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Review: The Real Thing (Writers’ Theatre)

By Chicagotheaterbeat @chitheaterbeat

     

Review: The Real Thing (Writers’ Theatre)

The Real Thing
 

Written by Tom Stoppard 
Directed by Michael Halberstam  
at Writers’ Theatre, Glencoe (map)
thru Nov 20  |  tickets: $45-$65  |  more info

Check for half-price tickets

  
  
   Read entire review

     


     

Stoppard’s sardonic masterpiece the perfect opener for Writer’s 20th season

     

Review: The Real Thing (Writers’ Theatre)

Writers’ Theatre presents

  

The Real Thing

Review by Lawrence Bommer

Tom Stoppard’s The Real Thing maps the topography of love with uncanny precision. It also explores-to-exploits the contrast between life and art. That subversion shows up in the first scene. We’re tricked into thinking it depicts a real-life breakup, but it’s really a scene from “House of Cards,” a drama by Henry–who we meet in the second scene, which takes place in the real “real life.” But life actually imitates art: Eventually Henry will break up with his actress wife Charlotte and reinvent love with Annie, an activist actress who will test their bonds but never break them.

Review: The Real Thing (Writers’ Theatre)
It’s a tangled web, with temptation for Annie provided by Billy, an eager young actor with whom she plays “’Tis Pity She’s a Whore” in Glasgow and makes out on the long trip north, and a pretend-protester named Brodie, who gains false fame for torching a veteran’s memorial wreath, supposedly to protest the deployment of American missiles on British soil.

Further complicating matters is Stoppard’s ambivalent attitude toward his own surrogate: At times fatuous, then vulnerable, Henry is a playwright who easily entertains the doubts of others about whether he can feel love enough to write it. He believes in the power of the specificity of words, so much that for him bad writing is as much a moral failing as a literary one—and he detests Brodie for daring to think he has anything new to say when he scribbles scenes so predictably. But Henry’s plays are just as likely to dwell on the difference between digital and mechanical watches as the inner workings of the human heart, because he distrusts abstractions as cover-ups or euphemisms and emotions that too easily mutate into their opposites. House of cards indeed, or, sexually speaking, musical chairs.

As it turns out, Henry is quite capable of jealousy and the imagined losses on which it feeds. He radiates enough rage to retroactively prove there’s love lurking within his threatened relationship with Annie.

All the mercurial, mutable flashes of feelings of these overly articulate characters are delivered with classic Stoppard fluidity (and, some would say, glibness). Almost operatic in their splendid flights of fancy, the characters speeches require absolute confidence at both connecting them intimately to the other characters and proclaiming them to the real audience– us. When Henry plays effortless variations on the differences between knowing and being known in sex versus love, it’s a tour de force that could easily turn a drawing room into a lecture hall.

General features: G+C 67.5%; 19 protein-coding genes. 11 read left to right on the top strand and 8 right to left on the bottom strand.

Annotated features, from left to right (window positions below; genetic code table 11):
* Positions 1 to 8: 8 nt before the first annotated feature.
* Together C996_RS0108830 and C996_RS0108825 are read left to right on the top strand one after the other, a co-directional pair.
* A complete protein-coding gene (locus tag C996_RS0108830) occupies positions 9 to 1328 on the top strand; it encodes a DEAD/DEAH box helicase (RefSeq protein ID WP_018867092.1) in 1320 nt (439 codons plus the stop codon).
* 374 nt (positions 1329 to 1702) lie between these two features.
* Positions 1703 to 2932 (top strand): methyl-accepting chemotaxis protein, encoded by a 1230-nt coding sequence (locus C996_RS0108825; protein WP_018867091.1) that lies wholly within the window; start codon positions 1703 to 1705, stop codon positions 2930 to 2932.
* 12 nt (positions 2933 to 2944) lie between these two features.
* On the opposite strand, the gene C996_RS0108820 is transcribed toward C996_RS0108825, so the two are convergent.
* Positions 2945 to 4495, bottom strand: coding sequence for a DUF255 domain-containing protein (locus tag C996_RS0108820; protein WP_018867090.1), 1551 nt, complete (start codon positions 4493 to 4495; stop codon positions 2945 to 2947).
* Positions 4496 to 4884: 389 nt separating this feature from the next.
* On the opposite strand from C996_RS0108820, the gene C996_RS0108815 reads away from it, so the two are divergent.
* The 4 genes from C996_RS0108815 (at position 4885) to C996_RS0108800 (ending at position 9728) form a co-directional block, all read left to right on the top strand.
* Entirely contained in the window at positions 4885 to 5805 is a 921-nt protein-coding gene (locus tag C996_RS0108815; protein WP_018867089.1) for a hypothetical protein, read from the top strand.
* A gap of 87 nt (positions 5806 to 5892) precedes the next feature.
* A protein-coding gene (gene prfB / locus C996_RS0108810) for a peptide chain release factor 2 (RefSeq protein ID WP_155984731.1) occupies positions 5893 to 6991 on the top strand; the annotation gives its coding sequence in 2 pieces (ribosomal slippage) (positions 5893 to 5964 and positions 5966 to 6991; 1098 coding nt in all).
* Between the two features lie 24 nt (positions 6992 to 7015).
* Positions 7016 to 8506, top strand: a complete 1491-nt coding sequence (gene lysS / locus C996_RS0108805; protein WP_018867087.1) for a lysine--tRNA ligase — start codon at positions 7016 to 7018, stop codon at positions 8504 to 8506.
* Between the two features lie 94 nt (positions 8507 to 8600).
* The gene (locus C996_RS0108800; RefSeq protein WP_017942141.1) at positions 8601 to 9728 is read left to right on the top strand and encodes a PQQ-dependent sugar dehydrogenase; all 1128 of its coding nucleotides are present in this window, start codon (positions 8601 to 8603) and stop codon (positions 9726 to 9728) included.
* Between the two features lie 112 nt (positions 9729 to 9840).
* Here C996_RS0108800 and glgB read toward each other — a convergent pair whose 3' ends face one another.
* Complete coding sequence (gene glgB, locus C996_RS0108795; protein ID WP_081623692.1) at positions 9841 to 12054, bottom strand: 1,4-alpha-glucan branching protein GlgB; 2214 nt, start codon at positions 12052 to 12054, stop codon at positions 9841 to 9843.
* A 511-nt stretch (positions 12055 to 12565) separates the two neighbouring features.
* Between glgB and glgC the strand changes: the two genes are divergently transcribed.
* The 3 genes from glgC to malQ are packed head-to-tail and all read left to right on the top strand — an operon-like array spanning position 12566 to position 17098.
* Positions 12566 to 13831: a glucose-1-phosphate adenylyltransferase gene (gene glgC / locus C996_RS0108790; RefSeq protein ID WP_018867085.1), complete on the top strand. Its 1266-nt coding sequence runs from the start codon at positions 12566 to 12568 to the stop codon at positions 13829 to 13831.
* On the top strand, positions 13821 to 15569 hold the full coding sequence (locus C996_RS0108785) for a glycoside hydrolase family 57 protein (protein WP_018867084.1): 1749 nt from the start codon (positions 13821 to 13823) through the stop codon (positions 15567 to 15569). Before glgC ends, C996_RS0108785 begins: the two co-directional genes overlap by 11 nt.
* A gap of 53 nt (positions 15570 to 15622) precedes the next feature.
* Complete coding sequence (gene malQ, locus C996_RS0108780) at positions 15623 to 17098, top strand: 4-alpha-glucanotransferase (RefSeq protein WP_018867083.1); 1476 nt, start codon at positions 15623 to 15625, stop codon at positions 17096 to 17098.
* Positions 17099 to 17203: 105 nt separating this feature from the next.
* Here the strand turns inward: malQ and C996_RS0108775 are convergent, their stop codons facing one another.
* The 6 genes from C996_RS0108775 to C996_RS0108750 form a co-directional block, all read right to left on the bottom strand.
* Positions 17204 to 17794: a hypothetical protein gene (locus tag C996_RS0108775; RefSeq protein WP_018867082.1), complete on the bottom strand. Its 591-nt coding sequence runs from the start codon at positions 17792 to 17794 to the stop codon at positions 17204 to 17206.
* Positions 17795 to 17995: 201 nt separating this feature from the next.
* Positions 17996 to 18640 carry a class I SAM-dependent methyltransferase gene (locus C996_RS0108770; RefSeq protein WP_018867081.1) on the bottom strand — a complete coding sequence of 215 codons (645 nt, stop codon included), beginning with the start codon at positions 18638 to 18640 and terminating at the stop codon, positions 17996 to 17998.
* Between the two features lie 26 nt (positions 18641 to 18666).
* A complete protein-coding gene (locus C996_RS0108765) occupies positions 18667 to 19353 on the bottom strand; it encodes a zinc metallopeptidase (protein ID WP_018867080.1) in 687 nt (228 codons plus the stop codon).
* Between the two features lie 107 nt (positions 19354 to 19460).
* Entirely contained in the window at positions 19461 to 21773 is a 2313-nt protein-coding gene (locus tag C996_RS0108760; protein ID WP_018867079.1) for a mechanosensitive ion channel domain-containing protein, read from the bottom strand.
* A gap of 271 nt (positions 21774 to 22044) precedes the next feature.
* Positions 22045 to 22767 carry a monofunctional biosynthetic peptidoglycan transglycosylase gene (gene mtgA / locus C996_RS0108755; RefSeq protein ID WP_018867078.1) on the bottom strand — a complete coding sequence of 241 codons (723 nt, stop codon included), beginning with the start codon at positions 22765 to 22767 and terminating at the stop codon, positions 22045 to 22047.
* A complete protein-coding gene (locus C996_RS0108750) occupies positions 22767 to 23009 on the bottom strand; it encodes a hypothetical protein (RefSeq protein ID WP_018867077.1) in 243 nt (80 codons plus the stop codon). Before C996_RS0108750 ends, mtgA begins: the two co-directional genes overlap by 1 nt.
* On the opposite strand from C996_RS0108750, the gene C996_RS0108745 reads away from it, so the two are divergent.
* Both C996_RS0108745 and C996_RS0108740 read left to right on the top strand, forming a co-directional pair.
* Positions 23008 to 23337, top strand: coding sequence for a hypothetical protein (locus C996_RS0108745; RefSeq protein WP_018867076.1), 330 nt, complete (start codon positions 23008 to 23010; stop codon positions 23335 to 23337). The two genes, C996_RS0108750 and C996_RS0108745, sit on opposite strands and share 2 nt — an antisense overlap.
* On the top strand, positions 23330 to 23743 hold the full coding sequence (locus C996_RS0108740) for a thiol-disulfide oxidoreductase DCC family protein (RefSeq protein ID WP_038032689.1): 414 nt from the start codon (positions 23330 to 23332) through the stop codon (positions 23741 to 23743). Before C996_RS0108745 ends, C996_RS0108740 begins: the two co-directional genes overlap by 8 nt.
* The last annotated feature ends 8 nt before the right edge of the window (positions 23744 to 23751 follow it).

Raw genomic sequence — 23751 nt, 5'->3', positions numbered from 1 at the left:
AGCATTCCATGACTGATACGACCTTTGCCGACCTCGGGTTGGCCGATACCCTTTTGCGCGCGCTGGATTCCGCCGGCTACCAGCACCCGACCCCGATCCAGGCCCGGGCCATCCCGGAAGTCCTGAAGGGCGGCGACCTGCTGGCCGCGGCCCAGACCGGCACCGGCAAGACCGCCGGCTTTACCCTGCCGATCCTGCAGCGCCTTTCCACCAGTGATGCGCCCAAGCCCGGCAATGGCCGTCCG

But, as masterful as the material, Michael Halberstam’s perfectly modulated staging honors the complexities, contradictions, and consistency of Stoppard’s brittle-to-breakable creatures.

Review: The Real Thing (Writers’ Theatre)
Review: The Real Thing (Writers’ Theatre)
The Real Thing by Tom Stoppard - Writers Theatre 013

Review: The Real Thing (Writers’ Theatre)
Review: The Real Thing (Writers’ Theatre)

Sean Fortunato is totally on top of (when he’s not falling under) Henry’s fearless credo of unflinching accuracy in art and honesty in life, a concentration that can be mistaken for coldness even by Henry himself. In contrast, Carrie Coon’s exuberant Annie embraces life’s messiness, knowing her heart will preserve her priorities even in the midst of serial adultery. She’s also invaluable at challenging the too-composed Henry to write about something, not realizing that he has to live it first–and, thanks to her, he will. (Their love/hate relationship strangely resembles the game-playing, ever-evolving love between George and Martha in Albee’s relationship masterpiece.)

Sardonic but also dynamic, Natasha Lowe is equally quicksilver in pouncing on Charlotte’s devastating observations about Henry and his self-protective quirks. As his clear-eyed daughter Debbie, Rae Gray cuts her father down to size as no other female dares.

Playing Henry’s quondam rivals, John Sanders, Jordan Lane Shappell and Ryan Hallahan provide foils to the playwright’s peccadilloes and bait for Annie’s wandering loyalty. But she always finds her way home to Henry. Though the play sporadically seems to turn on him for excess purity in his pursuit of “the real thing,” by the end we understand exactly why.

  

Rating: ★★★★

  

Writers’ Theatre’s The Real Thing continues through November 20th at their performance space, 235 Tudor Court, Glencoe (map), with performances Tuesdays and Wednesdays at 7:30pm, Thursdays and Fridays at 8pm, Saturdays at 4pm and 8pm, and Sundays at 2pm and 6pm. Tickets are $45-$65, and can be purchased by phone (847-242-6000) or online at PrintTixUSA.com. More information at WritersTheatre.org.


     

artists

cast

Carrie Coon, Sean Fortunato, Rae Gray, Ryan Hallahan, Natasha Lowe, John Sanders, Jordan Lane Shappell

behind the scenes

Michael Halberstam (director); Collette Pollard (set); Heather Gilbert (lighting); David Hyman (costumes); Mikhail Fiksel (sound); Nick Heggestad (props).

     

Review: The Real Thing (Writers’ Theatre)


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